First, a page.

I’ve always found the Siodmak film a little disappointing — despite the striking cinematography by the great Woody Bredell, it turns into a standard whodunit, with the marginal novelty of a female detective (the stunning Ella Raines) and not much of the real noir spirit (it’s a perky, cheerful kind of noir). It seems even more disappointing once you’ve seen “Pieges,” Siodmak’s last French film before his departure for Hollywood, which follows the same basic formula with the added interest of a startling, “Psycho”-style twist that involves one of the stars. “Phantom Lady”‘s most famous sequence — that steamy basement jam session, in which Elisha Cook, Jr. drums himself into an erotic frenzy as Raines, disguised as a hooker, stares him down with those cold, blue eyes — is shot in a stylized, self-conscious fashion that I used to assume was directly inspired by Gjon Mili’s amazing 1944 short “Jammin’ the Blues,” shot by Robert Burks, edited by Norman Granz and featuring Lester Young, Harry Edison, Sid Catlett, Barney Kessel, Illinois Jacquet, Jo Jones and others. But as it turns out, “Jammin’ the Blues” was released on May 5, 1944, while “Phantom Lady” came out on January 28 of that year. Did Siodmak somehow get an early look at it, or did the influence run in the other direction? Or is it all just one of those spooky, film noir coincidences?
This week in the New York Times, I do a little rooting around in the mixed bag that is the Fox Cinema Archive Collection, the manufactured-on-demand program that Twentieth Century Fox started several months ago in response to the Warner Archive Collection. The selection includes over a hundred titles by now (perhaps the easiest way to search through them is this link to ClassixFlix, though the other major online movie retailers also carry them), and there are some marvelous things in there, including William K. Howard’s great 1933 “The Power and the Glory,” presented in the excellent restoration that UCLA did some years ago.
But much of the selection seems arbitrary — is there really more demand for minor Clifton Webb vehicles than major Raoul Walsh films? — and the quality of the releases varies quite a bit. It’s paradoxical, to say the least, that the studio that pioneered CinemaScope should also be the last to be releasing pan-and-scan transfers to DVD, as they’ve done with Walsh’s “A Private’s Affair,” George Sherman’s “Son of Robin Hood,” William Witney’s “Secret of the Purple Reef,” and several others. Gregory Ratoff’s 1937 “Lancer Spy” (not a great movie, but interesting as the American debut of Fox stalwart George Sanders) is offered in a chopped-up reissue version missing around ten minutes; Delmer Daves’s Technicolor “Treasure of the Golden Condor” looks like it came from a DeLuxe Color print left out in the sun too long — and so on and so forth. That’s a lot of compromise to accept for a list price of $19.95.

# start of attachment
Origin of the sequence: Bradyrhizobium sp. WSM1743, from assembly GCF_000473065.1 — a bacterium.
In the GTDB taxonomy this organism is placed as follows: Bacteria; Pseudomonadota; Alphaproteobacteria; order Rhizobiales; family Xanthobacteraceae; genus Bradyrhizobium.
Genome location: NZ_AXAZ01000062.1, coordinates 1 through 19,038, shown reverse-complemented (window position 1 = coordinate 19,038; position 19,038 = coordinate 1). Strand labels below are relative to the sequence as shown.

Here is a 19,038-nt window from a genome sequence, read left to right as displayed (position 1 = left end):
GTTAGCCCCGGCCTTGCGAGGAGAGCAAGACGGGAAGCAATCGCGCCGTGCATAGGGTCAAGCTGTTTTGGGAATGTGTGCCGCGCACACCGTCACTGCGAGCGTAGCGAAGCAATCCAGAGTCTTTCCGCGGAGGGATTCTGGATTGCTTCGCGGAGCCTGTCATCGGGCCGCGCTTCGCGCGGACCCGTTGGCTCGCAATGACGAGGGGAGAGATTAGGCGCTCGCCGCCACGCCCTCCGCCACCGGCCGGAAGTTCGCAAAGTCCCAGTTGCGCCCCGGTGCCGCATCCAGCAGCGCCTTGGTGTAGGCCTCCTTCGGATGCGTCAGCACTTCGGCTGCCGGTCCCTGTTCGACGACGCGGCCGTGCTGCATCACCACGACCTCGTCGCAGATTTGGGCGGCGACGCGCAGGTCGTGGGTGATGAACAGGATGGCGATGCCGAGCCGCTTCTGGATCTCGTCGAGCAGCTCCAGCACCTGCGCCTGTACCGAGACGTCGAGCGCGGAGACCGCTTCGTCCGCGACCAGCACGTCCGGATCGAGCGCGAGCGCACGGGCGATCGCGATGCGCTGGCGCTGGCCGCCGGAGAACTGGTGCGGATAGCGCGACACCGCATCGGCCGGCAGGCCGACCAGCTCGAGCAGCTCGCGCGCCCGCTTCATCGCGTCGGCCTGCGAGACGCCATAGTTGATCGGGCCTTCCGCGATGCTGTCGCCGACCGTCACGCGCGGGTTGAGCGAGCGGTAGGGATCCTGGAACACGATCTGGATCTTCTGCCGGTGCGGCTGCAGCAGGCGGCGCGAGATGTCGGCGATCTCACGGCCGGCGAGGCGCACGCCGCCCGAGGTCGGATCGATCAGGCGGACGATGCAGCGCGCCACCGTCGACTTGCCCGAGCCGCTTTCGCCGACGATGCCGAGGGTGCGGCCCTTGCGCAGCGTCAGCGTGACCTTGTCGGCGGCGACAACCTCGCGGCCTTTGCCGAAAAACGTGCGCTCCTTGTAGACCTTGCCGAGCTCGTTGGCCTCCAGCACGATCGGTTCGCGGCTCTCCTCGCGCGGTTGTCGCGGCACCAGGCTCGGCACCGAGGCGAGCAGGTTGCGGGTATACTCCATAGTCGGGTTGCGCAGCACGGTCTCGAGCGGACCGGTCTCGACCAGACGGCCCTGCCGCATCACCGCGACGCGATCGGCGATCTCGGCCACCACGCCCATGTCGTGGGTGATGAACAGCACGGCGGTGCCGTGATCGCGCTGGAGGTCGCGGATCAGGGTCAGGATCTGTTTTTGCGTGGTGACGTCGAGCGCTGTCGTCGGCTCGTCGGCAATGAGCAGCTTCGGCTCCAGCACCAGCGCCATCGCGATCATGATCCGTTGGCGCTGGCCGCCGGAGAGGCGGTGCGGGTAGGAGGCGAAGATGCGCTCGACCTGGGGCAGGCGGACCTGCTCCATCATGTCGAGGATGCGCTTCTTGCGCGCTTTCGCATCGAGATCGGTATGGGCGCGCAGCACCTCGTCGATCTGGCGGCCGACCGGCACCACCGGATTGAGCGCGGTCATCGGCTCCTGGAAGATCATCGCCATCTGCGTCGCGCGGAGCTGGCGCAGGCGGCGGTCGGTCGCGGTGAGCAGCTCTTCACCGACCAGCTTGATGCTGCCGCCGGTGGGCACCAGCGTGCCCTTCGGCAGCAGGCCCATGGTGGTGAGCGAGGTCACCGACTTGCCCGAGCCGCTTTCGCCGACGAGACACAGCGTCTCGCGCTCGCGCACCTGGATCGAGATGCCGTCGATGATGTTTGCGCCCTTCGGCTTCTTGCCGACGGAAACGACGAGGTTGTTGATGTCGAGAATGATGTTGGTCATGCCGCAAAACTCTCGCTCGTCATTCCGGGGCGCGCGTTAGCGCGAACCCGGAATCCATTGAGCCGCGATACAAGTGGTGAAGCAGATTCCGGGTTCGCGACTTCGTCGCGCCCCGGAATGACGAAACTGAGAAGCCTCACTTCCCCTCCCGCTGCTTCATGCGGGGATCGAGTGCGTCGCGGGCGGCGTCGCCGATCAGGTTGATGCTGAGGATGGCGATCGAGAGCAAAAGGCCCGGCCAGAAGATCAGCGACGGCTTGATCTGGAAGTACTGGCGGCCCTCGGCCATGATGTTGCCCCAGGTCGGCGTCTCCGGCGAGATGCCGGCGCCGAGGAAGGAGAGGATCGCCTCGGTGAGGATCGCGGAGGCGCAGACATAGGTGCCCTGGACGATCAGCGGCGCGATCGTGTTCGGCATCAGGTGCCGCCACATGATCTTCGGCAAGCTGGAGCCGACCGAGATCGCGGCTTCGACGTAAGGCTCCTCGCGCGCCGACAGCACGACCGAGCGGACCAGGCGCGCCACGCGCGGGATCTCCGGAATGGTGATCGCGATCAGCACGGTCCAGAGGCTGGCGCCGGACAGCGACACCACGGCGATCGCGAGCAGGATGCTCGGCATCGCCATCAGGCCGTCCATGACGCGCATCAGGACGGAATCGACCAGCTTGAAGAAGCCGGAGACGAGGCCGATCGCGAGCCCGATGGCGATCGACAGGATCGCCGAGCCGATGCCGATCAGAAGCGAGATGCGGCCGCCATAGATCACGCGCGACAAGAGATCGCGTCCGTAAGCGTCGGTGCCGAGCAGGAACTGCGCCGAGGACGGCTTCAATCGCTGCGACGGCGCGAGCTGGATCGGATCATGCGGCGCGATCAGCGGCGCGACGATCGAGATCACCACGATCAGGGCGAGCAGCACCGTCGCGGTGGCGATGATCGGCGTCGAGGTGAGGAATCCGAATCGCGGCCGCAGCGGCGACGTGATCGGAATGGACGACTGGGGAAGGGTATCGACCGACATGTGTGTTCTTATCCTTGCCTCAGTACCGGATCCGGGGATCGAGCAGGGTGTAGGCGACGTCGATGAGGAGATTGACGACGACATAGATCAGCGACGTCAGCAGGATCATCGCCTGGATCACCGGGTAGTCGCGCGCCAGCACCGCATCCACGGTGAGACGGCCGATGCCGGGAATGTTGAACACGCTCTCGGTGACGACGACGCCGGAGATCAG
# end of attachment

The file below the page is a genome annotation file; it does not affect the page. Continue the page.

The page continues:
One fine discovery I’ve made among the Fox titles is William A. Seiter’s “The Daring Young Man,” a 1935 romantic comedy starring James Dunn and Mae Clarke as rival newspaper reporters, filmed with Seiter’s usual verve and affection for his actors. For the last few months, I’ve had the pleasure of corresponding with Jessica Niblo, the youngest daughter of the gifted Mr. Seiter and his wife, the radiant Marian Nixon, and now she’s published “Movietown Baby Grows Up,” a wonderfully warm account of growing up in the Hollywood of the 30s and 40s, copiously illustrated with stills and family photos. Jessica is making copies available through her Facebook page, here, and this little volume is a pure delight (at least up to the last chapter, which is a reprint of my Film Comment column on Seiter). It’s another step toward getting Seiter (“Willie” to his friends) the recognition he deserves.
The only time I ever laid eyes on the great Robert Aldrich was at a test screening of “Twilight’s Last Gleaming” at the Esquire Theater in Chicago, in what must have been the fall of 1976. He stepped out of a limousine, with those famous eyebrows curling upward, and maneuvered his imposing bulk straight past the gaggle of slack-jawed cinephiles who were waiting in line to see what would turn out to be his last masterpiece. At that point, the film still contained the scenes with Vera Miles as the wife of the President (Charles Durning), in what I recall as a couple of split-screen telephone conversations (one of the movie’s major motifs is electronic, as opposed to interpersonal, contact) that were probably meant to make during’s character more human and sympathetic, though as it turned out, Durning’s performance had plenty of warmth (both real and manufactured-on-demand) and Aldrich rightly decided that the Miles scenes broke up the male-dominated storyline without adding a great deal to the picture.
The Olive disc comes from a first rate restoration by Bavaria Studios that at last does justice in home video to Aldrich’s elaborate and careful use of the split-screen technique — at the time, something of a cliche on its way out, but deployed here in a manner that makes sense both emotionally (bringing together the principal players– Burt Lancaster, Richard Widmark, and Durning — who are operating from widely separated locations) and thematically (the movie insists on screens within screens, images within images, in a game of infinite reflection). As a supplement, Olive includes Robert Fischer’s excellent 68-minute documentary on the film’s making, “Aldrich over Munich,” which contains much intriguing information on the unusual (for then) circumstances of the shoot, which required America to be recreated on soundstages and open fields in southern Germany.
The film is still a killer — ferociously political at the same time it possess a stateliness and dignity straight out of Corneille. My New York Times review is here, along with a few words about another Cold War fiction recently rescued from distribution limbo, Ralph Thomas’s 1956 comedy “The Iron Petticoat” with Bob Hope and Katharine Hepburn.